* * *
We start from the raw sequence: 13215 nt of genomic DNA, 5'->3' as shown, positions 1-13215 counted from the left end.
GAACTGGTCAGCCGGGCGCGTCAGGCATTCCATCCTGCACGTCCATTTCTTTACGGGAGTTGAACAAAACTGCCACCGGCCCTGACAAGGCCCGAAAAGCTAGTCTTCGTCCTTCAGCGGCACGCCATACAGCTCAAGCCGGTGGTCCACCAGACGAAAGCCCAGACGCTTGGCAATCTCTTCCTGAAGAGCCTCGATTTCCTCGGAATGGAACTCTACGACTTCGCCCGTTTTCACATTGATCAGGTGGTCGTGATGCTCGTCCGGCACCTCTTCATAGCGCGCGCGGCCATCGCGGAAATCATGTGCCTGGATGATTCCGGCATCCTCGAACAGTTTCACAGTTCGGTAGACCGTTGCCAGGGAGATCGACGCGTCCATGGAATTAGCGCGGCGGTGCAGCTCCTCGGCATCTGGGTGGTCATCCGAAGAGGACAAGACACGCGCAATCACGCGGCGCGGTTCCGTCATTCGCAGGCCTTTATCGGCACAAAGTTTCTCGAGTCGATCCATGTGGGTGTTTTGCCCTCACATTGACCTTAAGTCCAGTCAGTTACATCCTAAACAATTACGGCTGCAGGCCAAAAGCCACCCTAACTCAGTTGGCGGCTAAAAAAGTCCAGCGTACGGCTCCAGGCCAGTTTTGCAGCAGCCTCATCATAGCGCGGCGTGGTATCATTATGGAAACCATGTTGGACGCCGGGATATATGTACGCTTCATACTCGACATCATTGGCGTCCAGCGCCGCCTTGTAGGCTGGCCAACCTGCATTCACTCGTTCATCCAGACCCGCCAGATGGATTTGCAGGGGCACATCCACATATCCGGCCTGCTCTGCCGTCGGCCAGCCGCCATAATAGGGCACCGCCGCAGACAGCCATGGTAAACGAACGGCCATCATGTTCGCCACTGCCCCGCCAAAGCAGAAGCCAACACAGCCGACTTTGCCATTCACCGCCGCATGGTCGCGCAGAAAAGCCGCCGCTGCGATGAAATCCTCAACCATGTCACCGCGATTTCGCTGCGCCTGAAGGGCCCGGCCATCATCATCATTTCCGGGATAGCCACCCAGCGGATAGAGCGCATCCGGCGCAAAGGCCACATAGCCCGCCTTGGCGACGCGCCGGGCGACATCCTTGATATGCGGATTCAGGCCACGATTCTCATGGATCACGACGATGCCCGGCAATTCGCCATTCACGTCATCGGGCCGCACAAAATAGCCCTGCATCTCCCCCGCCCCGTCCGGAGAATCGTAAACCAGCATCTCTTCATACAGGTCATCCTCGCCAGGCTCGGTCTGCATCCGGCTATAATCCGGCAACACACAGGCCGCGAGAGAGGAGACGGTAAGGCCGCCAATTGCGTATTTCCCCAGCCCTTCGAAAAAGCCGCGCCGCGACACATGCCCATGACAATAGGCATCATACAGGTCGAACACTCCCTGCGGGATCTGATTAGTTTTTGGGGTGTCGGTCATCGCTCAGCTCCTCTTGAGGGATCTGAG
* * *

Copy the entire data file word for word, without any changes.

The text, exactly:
We start from the raw sequence: 13215 nt of genomic DNA, 5'->3' as shown, positions 1-13215 counted from the left end.
GAACTGGTCAGCCGGGCGCGTCAGGCATTCCATCCTGCACGTCCATTTCTTTACGGGAGTTGAACAAAACTGCCACCGGCCCTGACAAGGCCCGAAAAGCTAGTCTTCGTCCTTCAGCGGCACGCCATACAGCTCAAGCCGGTGGTCCACCAGACGAAAGCCCAGACGCTTGGCAATCTCTTCCTGAAGAGCCTCGATTTCCTCGGAATGGAACTCTACGACTTCGCCCGTTTTCACATTGATCAGGTGGTCGTGATGCTCGTCCGGCACCTCTTCATAGCGCGCGCGGCCATCGCGGAAATCATGTGCCTGGATGATTCCGGCATCCTCGAACAGTTTCACAGTTCGGTAGACCGTTGCCAGGGAGATCGACGCGTCCATGGAATTAGCGCGGCGGTGCAGCTCCTCGGCATCTGGGTGGTCATCCGAAGAGGACAAGACACGCGCAATCACGCGGCGCGGTTCCGTCATTCGCAGGCCTTTATCGGCACAAAGTTTCTCGAGTCGATCCATGTGGGTGTTTTGCCCTCACATTGACCTTAAGTCCAGTCAGTTACATCCTAAACAATTACGGCTGCAGGCCAAAAGCCACCCTAACTCAGTTGGCGGCTAAAAAAGTCCAGCGTACGGCTCCAGGCCAGTTTTGCAGCAGCCTCATCATAGCGCGGCGTGGTATCATTATGGAAACCATGTTGGACGCCGGGATATATGTACGCTTCATACTCGACATCATTGGCGTCCAGCGCCGCCTTGTAGGCTGGCCAACCTGCATTCACTCGTTCATCCAGACCCGCCAGATGGATTTGCAGGGGCACATCCACATATCCGGCCTGCTCTGCCGTCGGCCAGCCGCCATAATAGGGCACCGCCGCAGACAGCCATGGTAAACGAACGGCCATCATGTTCGCCACTGCCCCGCCAAAGCAGAAGCCAACACAGCCGACTTTGCCATTCACCGCCGCATGGTCGCGCAGAAAAGCCGCCGCTGCGATGAAATCCTCAACCATGTCACCGCGATTTCGCTGCGCCTGAAGGGCCCGGCCATCATCATCATTTCCGGGATAGCCACCCAGCGGATAGAGCGCATCCGGCGCAAAGGCCACATAGCCCGCCTTGGCGACGCGCCGGGCGACATCCTTGATATGCGGATTCAGGCCACGATTCTCATGGATCACGACGATGCCCGGCAATTCGCCATTCACGTCATCGGGCCGCACAAAATAGCCCTGCATCTCCCCCGCCCCGTCCGGAGAATCGTAAACCAGCATCTCTTCATACAGGTCATCCTCGCCAGGCTCGGTCTGCATCCGGCTATAATCCGGCAACACACAGGCCGCGAGAGAGGAGACGGTAAGGCCGCCAATTGCGTATTTCCCCAGCCCTTCGAAAAAGCCGCGCCGCGACACATGCCCATGACAATAGGCATCATACAGGTCGAACACTCCCTGCGGGATCTGATTAGTTTTTGGGGTGTCGGTCATCGCTCAGCTCCTCTTGAGGGATCTGAG